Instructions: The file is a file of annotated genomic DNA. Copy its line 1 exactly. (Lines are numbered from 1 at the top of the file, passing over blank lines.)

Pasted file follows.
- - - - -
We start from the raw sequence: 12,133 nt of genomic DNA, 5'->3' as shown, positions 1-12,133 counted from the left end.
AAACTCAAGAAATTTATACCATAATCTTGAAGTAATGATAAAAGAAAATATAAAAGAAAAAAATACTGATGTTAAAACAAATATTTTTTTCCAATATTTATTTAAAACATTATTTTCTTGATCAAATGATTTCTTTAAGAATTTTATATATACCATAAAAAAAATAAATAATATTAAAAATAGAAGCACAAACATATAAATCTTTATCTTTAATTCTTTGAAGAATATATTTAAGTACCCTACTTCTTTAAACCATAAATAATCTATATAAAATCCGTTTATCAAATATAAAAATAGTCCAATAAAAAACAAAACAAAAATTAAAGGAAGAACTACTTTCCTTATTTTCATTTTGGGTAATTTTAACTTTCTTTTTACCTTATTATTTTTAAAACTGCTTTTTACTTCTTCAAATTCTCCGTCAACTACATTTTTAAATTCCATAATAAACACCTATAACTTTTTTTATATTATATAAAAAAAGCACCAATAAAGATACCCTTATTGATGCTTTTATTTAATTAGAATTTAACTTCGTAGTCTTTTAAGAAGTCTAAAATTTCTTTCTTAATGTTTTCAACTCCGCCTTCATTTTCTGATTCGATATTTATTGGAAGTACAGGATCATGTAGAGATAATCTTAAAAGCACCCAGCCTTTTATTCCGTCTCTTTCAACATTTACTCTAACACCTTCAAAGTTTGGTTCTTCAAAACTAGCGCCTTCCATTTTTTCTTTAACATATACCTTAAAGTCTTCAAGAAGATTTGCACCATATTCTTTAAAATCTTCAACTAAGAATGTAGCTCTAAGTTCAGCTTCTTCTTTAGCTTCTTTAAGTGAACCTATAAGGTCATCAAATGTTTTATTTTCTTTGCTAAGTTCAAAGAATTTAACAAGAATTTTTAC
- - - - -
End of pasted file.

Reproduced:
We start from the raw sequence: 12,133 nt of genomic DNA, 5'->3' as shown, positions 1-12,133 counted from the left end.